Medical Disclaimer: This information is not intended to substitute for the advice of a physician. Click here for additional information: Johns Hopkins Health Alerts Disclaimer

Notify Me

Would you like us to inform you when we post new Diabetes Health Alerts?

Post a Comment


Health Alerts registered users may post comments and share experiences here at their own discretion. We regret that questions on individual health concerns to the Johns Hopkins editors cannot be answered in this space.

The views expressed here do not constitute medical advice, and do not represent the position of Johns Hopkins Medicine or Remedy Health Media, LLC, which has no responsibility for any comments posted on this site.

Post a Comment

Already a subscriber?


Forgot your password?

New to Johns Hopkins Health Alerts?

Register to submit your comments.

(example: yourname@domain.com)

Customer Service

Registered Users Log-in:

Forgot Password?

Become a Registered User!
It's fast and FREE!
The Benefits of Being a Registered User

Johns Hopkins Diabetes Bestsellers

Johns Hopkins White Papers

    2014 Diabetes White Paper

    The Diabetes White Paper teaches you how to manage Type 1 and Type 2 diabetes and avoid complications, such as nerve damage, heart disease, kidney failure, and retinopathy. This comprehensive report explains the basics of how your body metabolizes glucose and reviews the latest medications and tools for monitoring your blood glucose. Includes diagrams, glossary, and recent research. 96 pages.

    Read more or order now

Related Titles:

  • 2014 Vision White Paper
    Written by Dr. Susan B. Bressler, professor of ophthalmology at the acclaimed Wilmer Eye Institute, and a team of top Johns Hopkins doctors, this comprehensive report is essential reading for anyone affected by a vision disorder, including low vision, cataracts, glaucoma, age related macular degeneration, and diabetic retinopathy. 88 pages.
    Read more or order now
  • 2014 Heart Attack Prevention White Paper
    While heart attack remains the leading cause of death in America, Johns Hopkins specialists have identified a number of steps that can dramatically lower your risk. The Heart Attack Prevention White Paper contains potentially lifesaving strategies for the millions of people with high cholesterol, hypertension (high blood pressure), weight control issues, a sedentary lifestyle, and other known risk factors for heart attack. 88 pages.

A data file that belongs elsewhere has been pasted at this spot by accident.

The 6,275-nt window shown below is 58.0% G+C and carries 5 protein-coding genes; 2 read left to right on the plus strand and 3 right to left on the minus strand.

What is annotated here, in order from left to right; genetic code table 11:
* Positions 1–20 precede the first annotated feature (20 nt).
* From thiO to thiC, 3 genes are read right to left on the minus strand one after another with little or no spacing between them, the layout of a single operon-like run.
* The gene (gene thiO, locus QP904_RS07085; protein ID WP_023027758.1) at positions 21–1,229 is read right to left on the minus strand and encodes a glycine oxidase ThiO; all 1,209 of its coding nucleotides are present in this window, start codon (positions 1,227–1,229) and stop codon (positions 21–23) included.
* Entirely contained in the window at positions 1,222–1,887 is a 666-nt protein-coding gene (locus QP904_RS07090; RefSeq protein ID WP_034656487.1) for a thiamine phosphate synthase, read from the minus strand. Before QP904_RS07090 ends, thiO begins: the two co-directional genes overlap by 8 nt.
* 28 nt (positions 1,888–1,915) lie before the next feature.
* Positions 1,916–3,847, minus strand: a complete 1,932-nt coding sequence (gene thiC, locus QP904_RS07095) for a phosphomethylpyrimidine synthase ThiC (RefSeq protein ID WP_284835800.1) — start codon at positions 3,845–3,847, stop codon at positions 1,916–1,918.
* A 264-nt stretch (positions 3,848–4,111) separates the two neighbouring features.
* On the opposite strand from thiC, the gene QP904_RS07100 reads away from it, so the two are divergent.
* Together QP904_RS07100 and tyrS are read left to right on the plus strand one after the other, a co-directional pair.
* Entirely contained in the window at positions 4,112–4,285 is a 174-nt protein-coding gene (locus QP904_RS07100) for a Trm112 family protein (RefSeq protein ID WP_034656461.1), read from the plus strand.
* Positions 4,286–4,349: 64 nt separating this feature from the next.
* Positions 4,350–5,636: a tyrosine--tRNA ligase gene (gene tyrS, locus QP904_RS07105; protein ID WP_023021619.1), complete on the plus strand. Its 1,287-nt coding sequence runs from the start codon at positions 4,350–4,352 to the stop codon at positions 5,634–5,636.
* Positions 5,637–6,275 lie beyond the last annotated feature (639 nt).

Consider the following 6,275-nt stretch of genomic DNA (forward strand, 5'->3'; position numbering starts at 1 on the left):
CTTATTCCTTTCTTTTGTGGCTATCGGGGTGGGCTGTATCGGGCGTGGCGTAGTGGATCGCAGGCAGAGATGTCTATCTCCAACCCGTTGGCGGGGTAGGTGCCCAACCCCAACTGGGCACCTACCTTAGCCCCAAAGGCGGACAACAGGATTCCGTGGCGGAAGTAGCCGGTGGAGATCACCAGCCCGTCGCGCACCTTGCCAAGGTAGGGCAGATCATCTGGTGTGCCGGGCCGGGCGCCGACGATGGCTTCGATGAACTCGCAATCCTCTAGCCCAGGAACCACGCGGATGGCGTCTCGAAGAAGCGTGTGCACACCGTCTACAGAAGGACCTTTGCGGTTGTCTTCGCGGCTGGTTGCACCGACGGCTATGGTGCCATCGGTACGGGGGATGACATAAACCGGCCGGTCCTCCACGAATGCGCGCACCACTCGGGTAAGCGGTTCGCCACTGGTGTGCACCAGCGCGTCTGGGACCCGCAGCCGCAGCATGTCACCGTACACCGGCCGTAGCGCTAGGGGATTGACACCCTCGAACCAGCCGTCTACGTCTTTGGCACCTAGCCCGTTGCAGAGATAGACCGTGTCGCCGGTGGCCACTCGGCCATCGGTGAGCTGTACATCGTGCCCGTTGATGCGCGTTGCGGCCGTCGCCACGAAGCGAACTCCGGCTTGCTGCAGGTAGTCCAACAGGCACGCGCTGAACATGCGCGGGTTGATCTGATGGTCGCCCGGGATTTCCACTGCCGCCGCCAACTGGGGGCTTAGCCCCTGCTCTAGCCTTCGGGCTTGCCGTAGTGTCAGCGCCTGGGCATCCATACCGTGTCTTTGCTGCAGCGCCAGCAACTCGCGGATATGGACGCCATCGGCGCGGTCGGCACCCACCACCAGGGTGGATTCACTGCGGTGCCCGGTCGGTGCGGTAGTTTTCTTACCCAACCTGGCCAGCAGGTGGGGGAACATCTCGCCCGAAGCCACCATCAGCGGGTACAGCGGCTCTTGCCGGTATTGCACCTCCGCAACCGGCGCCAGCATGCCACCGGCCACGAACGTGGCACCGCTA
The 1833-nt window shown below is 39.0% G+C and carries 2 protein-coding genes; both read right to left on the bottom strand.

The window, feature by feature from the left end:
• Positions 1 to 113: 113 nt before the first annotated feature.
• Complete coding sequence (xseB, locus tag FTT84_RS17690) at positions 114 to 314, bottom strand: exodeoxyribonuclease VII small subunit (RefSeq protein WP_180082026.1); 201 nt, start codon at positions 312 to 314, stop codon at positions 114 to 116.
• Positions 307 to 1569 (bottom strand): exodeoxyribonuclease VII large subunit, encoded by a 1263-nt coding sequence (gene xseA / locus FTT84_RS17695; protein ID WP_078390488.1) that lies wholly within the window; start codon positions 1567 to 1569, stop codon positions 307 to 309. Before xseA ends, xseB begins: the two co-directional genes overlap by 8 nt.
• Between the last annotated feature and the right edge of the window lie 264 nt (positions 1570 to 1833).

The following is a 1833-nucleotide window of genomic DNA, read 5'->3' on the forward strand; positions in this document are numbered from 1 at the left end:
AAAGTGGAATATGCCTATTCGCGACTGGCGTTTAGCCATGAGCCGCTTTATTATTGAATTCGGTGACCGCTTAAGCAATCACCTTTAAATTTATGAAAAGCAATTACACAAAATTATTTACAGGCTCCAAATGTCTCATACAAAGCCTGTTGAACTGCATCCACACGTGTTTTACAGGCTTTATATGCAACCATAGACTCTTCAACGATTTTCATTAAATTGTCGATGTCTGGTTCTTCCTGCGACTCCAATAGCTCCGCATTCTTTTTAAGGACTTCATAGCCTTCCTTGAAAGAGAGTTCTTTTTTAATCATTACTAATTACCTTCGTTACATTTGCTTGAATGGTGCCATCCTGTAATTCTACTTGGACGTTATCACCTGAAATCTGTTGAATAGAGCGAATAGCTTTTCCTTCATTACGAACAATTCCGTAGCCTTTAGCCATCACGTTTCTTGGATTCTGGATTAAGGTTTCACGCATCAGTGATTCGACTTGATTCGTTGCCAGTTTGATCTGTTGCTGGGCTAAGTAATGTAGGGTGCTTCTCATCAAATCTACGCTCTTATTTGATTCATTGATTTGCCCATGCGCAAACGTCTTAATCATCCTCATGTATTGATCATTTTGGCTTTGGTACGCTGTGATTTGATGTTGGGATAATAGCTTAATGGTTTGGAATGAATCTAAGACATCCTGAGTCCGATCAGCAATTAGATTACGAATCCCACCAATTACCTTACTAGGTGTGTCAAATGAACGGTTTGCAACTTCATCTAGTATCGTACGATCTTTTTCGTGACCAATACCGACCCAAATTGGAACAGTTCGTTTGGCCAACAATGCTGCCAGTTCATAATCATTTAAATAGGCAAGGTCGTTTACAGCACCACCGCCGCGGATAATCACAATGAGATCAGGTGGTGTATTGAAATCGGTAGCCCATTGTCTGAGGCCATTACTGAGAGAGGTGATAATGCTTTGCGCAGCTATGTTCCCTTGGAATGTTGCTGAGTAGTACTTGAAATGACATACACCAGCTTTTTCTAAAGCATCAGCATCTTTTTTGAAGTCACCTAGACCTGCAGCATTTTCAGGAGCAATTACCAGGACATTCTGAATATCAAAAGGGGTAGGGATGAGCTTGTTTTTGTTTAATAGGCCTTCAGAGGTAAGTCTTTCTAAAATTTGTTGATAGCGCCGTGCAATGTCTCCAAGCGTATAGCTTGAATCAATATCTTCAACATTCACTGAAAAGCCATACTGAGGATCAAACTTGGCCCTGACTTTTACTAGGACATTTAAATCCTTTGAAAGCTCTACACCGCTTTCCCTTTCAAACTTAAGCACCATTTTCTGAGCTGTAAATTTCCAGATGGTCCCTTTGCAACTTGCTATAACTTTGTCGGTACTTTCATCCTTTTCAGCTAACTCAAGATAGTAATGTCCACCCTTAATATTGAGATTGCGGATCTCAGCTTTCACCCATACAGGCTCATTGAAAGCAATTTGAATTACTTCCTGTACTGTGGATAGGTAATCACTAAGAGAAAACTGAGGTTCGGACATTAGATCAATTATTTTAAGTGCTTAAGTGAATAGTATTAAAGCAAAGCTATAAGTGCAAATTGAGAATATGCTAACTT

Read more or order now
  • 2014 Coronary Heart Disease White Paper
    The Coronary Heart Disease White Paper reports on the latest life-saving advances for your heart health, to help you prevent or treat coronary heart disease. Topics include preventing first heart attacks; heart attack recovery and its effects on your overall lifestyle and health; preventing a second heart attack; angina; cardiac arrhythmias; and congestive heart failure. 96 pages.
    Read more or order now
  • 2014 Hypertension & Stroke White Paper
    High blood pressure, or hypertension, gives few warning signs before it erupts with major complications, such as a stroke. Fortunately, in most cases the condition can be easily detected during a regular check up and can usually be controlled with a combination of diet, exercise, and medication. In the Hypertension & Stroke White Paper, experts at Johns Hopkins explain what you can do to manage high blood pressure in order to prevent stroke, and much more important information. 96 pages.
    Read more or order now

Health Topic Pages

  • Health Alert
  • Special Report

What is this?